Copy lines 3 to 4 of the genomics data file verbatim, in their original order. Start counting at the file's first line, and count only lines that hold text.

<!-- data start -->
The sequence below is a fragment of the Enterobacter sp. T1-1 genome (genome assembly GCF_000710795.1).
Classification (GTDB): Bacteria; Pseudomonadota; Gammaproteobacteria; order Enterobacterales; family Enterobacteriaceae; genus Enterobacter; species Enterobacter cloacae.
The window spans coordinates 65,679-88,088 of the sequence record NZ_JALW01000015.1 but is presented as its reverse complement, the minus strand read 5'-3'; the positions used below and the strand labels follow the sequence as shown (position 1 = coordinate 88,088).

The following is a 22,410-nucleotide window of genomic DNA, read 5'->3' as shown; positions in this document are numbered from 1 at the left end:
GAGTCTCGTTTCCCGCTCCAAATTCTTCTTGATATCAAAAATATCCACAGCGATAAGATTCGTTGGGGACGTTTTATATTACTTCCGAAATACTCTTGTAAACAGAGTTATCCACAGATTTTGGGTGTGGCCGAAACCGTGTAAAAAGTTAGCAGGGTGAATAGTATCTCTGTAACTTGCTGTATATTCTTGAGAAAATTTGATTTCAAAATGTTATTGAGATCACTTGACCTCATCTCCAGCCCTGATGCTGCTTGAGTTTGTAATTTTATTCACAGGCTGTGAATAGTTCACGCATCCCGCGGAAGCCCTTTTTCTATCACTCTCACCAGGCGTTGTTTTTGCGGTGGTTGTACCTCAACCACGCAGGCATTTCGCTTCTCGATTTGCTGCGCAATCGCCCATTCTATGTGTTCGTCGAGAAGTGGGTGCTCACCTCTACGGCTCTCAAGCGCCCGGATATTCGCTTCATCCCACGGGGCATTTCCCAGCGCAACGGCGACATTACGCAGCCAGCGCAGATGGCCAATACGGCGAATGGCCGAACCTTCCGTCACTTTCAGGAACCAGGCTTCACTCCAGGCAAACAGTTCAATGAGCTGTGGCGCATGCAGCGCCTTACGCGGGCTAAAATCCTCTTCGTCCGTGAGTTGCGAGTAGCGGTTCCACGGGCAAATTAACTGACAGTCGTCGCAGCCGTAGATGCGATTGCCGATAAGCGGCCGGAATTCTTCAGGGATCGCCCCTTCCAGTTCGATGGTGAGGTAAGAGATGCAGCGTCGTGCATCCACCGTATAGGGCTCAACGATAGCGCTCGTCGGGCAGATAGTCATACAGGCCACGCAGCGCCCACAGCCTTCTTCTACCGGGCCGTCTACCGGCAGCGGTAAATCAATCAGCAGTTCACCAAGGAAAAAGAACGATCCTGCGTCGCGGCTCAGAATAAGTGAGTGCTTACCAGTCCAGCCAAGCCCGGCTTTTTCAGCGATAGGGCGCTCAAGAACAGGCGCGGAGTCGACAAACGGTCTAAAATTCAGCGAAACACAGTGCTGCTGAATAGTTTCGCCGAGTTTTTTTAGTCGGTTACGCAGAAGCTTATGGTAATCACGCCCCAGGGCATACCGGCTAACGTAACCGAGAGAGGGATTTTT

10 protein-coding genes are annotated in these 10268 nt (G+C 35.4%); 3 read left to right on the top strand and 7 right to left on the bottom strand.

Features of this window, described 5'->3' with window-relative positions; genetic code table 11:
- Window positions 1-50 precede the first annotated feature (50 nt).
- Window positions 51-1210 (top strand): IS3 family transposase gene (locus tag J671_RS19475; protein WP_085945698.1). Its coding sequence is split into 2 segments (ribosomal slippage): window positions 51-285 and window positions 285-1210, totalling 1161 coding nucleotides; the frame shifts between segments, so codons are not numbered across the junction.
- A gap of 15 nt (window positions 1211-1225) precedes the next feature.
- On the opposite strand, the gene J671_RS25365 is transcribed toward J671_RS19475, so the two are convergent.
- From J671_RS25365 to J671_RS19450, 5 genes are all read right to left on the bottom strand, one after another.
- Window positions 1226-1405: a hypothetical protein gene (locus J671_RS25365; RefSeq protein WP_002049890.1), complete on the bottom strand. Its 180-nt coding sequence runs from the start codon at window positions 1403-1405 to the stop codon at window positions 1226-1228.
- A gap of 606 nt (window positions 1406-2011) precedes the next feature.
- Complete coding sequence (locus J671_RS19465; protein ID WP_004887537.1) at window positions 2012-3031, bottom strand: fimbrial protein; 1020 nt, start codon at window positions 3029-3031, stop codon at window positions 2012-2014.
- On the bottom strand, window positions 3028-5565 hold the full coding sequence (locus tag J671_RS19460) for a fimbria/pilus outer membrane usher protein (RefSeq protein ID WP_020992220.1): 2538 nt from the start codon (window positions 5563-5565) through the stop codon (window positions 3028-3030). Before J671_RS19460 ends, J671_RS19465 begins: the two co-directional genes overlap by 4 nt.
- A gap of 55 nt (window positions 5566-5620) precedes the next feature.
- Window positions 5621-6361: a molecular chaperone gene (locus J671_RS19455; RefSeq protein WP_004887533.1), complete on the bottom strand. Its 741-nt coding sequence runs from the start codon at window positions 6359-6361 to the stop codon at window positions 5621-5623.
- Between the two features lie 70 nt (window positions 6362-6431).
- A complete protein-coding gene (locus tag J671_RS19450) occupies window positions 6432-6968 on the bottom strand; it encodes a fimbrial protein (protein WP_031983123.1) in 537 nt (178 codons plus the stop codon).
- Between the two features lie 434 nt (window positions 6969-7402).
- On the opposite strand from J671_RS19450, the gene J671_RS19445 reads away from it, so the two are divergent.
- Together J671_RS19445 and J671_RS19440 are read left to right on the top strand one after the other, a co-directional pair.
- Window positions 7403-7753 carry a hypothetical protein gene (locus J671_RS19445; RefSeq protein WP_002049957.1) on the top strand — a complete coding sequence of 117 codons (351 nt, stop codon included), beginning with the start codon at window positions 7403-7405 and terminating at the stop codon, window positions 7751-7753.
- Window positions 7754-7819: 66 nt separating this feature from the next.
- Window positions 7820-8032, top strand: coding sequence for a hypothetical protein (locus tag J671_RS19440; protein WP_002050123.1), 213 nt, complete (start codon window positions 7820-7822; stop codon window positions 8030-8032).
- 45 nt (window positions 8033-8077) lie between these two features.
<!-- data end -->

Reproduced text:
The window spans coordinates 65,679-88,088 of the sequence record NZ_JALW01000015.1 but is presented as its reverse complement, the minus strand read 5'-3'; the positions used below and the strand labels follow the sequence as shown (position 1 = coordinate 88,088).

The following is a 22,410-nucleotide window of genomic DNA, read 5'->3' as shown; positions in this document are numbered from 1 at the left end: